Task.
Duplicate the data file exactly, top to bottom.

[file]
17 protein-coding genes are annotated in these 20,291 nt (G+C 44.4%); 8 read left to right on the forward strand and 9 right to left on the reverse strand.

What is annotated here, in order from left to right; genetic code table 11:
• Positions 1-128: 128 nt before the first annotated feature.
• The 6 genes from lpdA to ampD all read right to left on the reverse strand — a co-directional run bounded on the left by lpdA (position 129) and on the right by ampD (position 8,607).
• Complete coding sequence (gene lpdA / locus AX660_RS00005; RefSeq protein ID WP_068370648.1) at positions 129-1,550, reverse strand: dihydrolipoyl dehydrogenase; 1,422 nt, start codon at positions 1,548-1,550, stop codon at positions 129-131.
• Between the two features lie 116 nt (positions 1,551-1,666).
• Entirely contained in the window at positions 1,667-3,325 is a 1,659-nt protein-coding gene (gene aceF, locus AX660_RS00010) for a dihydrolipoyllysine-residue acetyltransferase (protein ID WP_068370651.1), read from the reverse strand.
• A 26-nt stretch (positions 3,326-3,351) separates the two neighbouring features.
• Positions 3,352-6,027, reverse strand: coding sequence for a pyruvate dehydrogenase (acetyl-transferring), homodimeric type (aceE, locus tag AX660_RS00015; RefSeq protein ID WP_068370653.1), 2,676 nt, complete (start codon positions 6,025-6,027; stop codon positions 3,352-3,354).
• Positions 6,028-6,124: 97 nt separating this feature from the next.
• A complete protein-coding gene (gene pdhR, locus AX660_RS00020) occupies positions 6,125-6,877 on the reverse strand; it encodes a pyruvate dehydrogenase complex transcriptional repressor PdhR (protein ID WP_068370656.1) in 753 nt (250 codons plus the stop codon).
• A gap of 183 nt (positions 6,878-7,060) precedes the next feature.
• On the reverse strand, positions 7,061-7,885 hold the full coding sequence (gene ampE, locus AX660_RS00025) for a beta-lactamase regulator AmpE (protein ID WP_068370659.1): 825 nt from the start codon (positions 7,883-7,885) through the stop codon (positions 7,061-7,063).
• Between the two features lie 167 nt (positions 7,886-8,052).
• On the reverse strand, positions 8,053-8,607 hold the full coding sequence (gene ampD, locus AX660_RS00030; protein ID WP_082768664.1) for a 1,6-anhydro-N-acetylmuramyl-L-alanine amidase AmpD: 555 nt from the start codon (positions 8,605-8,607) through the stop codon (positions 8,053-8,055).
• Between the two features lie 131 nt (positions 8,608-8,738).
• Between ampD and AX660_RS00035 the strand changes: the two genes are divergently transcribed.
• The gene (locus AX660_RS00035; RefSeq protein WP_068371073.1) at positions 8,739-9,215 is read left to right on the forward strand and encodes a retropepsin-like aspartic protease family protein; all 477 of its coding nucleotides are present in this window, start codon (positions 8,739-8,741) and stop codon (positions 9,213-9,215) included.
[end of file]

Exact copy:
17 protein-coding genes are annotated in these 20,291 nt (G+C 44.4%); 8 read left to right on the forward strand and 9 right to left on the reverse strand.

What is annotated here, in order from left to right; genetic code table 11:
• Positions 1-128: 128 nt before the first annotated feature.
• The 6 genes from lpdA to ampD all read right to left on the reverse strand — a co-directional run bounded on the left by lpdA (position 129) and on the right by ampD (position 8,607).
• Complete coding sequence (gene lpdA / locus AX660_RS00005; RefSeq protein ID WP_068370648.1) at positions 129-1,550, reverse strand: dihydrolipoyl dehydrogenase; 1,422 nt, start codon at positions 1,548-1,550, stop codon at positions 129-131.
• Between the two features lie 116 nt (positions 1,551-1,666).
• Entirely contained in the window at positions 1,667-3,325 is a 1,659-nt protein-coding gene (gene aceF, locus AX660_RS00010) for a dihydrolipoyllysine-residue acetyltransferase (protein ID WP_068370651.1), read from the reverse strand.
• A 26-nt stretch (positions 3,326-3,351) separates the two neighbouring features.
• Positions 3,352-6,027, reverse strand: coding sequence for a pyruvate dehydrogenase (acetyl-transferring), homodimeric type (aceE, locus tag AX660_RS00015; RefSeq protein ID WP_068370653.1), 2,676 nt, complete (start codon positions 6,025-6,027; stop codon positions 3,352-3,354).
• Positions 6,028-6,124: 97 nt separating this feature from the next.
• A complete protein-coding gene (gene pdhR, locus AX660_RS00020) occupies positions 6,125-6,877 on the reverse strand; it encodes a pyruvate dehydrogenase complex transcriptional repressor PdhR (protein ID WP_068370656.1) in 753 nt (250 codons plus the stop codon).
• A gap of 183 nt (positions 6,878-7,060) precedes the next feature.
• On the reverse strand, positions 7,061-7,885 hold the full coding sequence (gene ampE, locus AX660_RS00025) for a beta-lactamase regulator AmpE (protein ID WP_068370659.1): 825 nt from the start codon (positions 7,883-7,885) through the stop codon (positions 7,061-7,063).
• Between the two features lie 167 nt (positions 7,886-8,052).
• On the reverse strand, positions 8,053-8,607 hold the full coding sequence (gene ampD, locus AX660_RS00030; protein ID WP_082768664.1) for a 1,6-anhydro-N-acetylmuramyl-L-alanine amidase AmpD: 555 nt from the start codon (positions 8,605-8,607) through the stop codon (positions 8,053-8,055).
• Between the two features lie 131 nt (positions 8,608-8,738).
• Between ampD and AX660_RS00035 the strand changes: the two genes are divergently transcribed.
• The gene (locus AX660_RS00035; RefSeq protein WP_068371073.1) at positions 8,739-9,215 is read left to right on the forward strand and encodes a retropepsin-like aspartic protease family protein; all 477 of its coding nucleotides are present in this window, start codon (positions 8,739-8,741) and stop codon (positions 9,213-9,215) included.